Manitoba doctor Arcel Bissonnette back in court for 2nd trial on sexual assault charges

WARNING: This article contains graphic content and may affect those who have experienced​ ​​​sexual violence or know someone affected by it.

A Manitoba doctor is back in provincial court in Winnipeg to face 5 counts of sexual assault — four months after a previous trial on similar charges was cut short by the Crown.

Arcel Bissonnette is accused of assaulting female patients when he worked in Ste. Anne, a town southeast of Winnipeg, between 2004 and 2017.

In total, he was charged with 22 counts and has pleaded not guilty to all of them.

On Monday, a former patient told court that during a physical exam in February 2015, Bissonnette repeatedly inserted and removed his fingers from her vagina, about four times in all, the woman said. He then conducted a breast exam before packing up her file and heading out the door of the exam room, she said.

A publication ban is in place on any information that could potentially identify the complainants.

The woman said she was surprised he was leaving so quickly and called to him because she had questions. When he turned, he was holding the file low by his hip but the woman could see he had an erection.

The woman testified the situation, including the exam, was “embarrassing, shocking and uncomfortable” but she did not go to police until she heard news reports in November 2020 about Bissonette being charged with six counts of sex assault, and the police encouraging other potential victims to come forward.

At that time, the woman said she “felt it was my duty” to go to police so the other women would not feel they were alone.

“I guess I felt betrayed in a way, too. Who are you to trust if you can’t trust your doctor?” she said.

Trial for first 6 charges

The College of Physicians and Surgeons of Manitoba barred Bissonnette from practising as soon as the first six charges were announced. Police laid an additional 16 counts in 2021 after more women filed reports.

A trial on the original six charges was held in January 2023 but ended before it could really begin. After a week of adjournments, the Crown entered a stay of proceedings, saying the likelihood of conviction had changed with new evidence that came to light. 

The current judge-only trial is for five counts and is scheduled to last until May 26. There were originally six but one was stayed as part of the first trial.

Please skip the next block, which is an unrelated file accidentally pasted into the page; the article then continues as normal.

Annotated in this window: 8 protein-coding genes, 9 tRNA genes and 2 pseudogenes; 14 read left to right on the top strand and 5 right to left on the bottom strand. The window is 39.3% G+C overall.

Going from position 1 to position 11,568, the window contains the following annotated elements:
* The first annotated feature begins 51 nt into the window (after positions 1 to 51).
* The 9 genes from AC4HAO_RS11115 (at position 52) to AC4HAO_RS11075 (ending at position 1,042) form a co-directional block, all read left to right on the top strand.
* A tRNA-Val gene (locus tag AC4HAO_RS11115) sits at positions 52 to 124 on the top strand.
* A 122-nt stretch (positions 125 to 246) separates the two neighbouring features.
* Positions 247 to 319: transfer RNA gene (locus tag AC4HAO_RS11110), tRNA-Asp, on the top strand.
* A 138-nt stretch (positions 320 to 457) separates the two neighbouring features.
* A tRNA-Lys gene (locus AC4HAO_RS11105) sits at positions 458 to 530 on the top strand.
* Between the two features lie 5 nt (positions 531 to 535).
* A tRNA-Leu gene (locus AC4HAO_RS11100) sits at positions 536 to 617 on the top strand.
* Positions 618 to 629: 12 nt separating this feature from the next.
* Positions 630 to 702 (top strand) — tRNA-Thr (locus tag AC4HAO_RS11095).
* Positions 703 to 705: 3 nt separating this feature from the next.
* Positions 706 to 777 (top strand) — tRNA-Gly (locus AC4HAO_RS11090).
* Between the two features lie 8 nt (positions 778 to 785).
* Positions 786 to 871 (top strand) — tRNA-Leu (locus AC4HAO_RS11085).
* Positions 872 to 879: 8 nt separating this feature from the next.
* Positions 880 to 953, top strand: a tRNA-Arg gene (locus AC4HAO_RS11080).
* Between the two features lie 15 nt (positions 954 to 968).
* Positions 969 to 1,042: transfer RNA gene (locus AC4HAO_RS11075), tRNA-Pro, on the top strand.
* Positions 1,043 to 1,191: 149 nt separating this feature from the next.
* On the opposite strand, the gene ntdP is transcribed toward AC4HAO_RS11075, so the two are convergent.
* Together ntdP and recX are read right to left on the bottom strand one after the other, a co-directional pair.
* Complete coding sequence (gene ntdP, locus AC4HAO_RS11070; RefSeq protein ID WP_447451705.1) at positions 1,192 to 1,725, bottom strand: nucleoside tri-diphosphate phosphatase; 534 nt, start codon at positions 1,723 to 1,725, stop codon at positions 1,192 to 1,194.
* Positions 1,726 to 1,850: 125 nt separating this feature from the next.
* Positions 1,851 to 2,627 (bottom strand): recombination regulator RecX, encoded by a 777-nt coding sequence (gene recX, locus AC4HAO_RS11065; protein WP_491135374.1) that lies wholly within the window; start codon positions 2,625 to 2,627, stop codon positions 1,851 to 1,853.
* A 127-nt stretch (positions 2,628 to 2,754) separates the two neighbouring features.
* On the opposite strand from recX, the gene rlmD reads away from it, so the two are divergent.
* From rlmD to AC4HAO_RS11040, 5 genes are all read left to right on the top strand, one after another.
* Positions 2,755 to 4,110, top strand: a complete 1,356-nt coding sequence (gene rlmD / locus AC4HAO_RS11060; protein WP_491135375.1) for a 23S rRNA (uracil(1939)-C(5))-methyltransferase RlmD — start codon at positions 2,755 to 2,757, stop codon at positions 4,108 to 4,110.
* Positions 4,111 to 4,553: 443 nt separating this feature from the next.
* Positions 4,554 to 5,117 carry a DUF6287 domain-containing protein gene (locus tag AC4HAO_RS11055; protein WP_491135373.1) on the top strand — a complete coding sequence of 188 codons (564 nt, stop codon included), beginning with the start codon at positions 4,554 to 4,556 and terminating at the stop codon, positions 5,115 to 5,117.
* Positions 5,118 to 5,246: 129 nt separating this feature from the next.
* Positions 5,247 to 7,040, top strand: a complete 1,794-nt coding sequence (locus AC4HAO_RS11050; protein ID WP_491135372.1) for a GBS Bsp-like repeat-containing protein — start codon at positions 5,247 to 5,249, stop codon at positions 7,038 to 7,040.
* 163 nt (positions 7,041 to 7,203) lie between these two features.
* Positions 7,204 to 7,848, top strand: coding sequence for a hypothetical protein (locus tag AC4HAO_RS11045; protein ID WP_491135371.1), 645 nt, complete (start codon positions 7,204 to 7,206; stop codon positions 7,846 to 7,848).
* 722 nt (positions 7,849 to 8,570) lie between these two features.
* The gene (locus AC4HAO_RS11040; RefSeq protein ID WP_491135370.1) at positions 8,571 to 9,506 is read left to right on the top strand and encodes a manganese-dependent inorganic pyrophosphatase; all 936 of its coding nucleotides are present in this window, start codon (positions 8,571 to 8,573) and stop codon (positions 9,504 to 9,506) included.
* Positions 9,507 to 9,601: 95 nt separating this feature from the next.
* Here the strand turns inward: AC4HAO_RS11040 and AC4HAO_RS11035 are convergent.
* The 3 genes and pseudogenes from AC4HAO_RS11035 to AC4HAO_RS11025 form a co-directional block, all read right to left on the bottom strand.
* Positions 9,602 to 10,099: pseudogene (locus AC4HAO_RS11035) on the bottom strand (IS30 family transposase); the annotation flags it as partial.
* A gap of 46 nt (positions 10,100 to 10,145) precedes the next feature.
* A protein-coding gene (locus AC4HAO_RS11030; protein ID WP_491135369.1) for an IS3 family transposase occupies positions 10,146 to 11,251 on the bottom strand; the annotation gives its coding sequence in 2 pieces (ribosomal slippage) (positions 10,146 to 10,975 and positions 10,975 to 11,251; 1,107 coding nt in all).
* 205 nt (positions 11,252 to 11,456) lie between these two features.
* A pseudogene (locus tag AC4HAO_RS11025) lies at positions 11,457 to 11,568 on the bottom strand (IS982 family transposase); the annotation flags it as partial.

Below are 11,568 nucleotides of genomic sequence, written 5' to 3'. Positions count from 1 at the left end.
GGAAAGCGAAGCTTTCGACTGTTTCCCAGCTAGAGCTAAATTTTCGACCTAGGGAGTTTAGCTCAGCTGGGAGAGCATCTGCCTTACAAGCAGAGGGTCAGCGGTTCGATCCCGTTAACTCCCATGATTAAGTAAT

Crown prosecutor Renee Lagimodiere told court a total of six witnesses were called, five of whom are former patients and one of whom is a doctor who will testify as to the proper procedures for physical exams.

The remaining 10-count indictment against Bissonnette is set for yet another trial, beginning in February 2024.

Lawyer challenges memories

During cross-examination, defence lawyer Lisa LaBossiere challenged the woman on her memory of the events, noting more than five years had passed between her exam and when she reported to police.

“Recalling something that happened six months ago can be difficult with the passage of time,” LaBossiere said.

“When it comes to physicals, you remember more,” the woman replied.

But LaBossiere noted several inconsistencies with what the woman said in 2020 to police and her Monday testimony, including the order of events in February 2015 and if a swab had been taken or not.

“I could be mistaken,” the woman said.

She also told LaBossiere she had not yet viewed the video recording of her police statement, then said she did.

“Right now I’m extremely scared and nervous and embarrassed,” the woman said as LaBossiere commented again on memories changing over time.

LaBossiere then read a quote from the woman herself, made to police in 2020, when she said “I’m not the greatest on information.”

Going over the practice of a physical exam. LaBossiere also suggested Bissonnette never removed and re-inserted his fingers multiple times, but readjusted them as he checked one side of her pelvis and then the other.

LaBossiere noted the woman herself gave Bissonnette the benefit of the doubt in her testimony to the Crown, saying she initially thought the doctor was having trouble locating her ovaries.

Support is available for anyone who has been sexually assaulted. You can access crisis lines and local support services through this Government of Canada website or the Ending Violence Association of Canada database. ​​If you’re in immediate danger or fear for your safety or that of others around you, please call 911.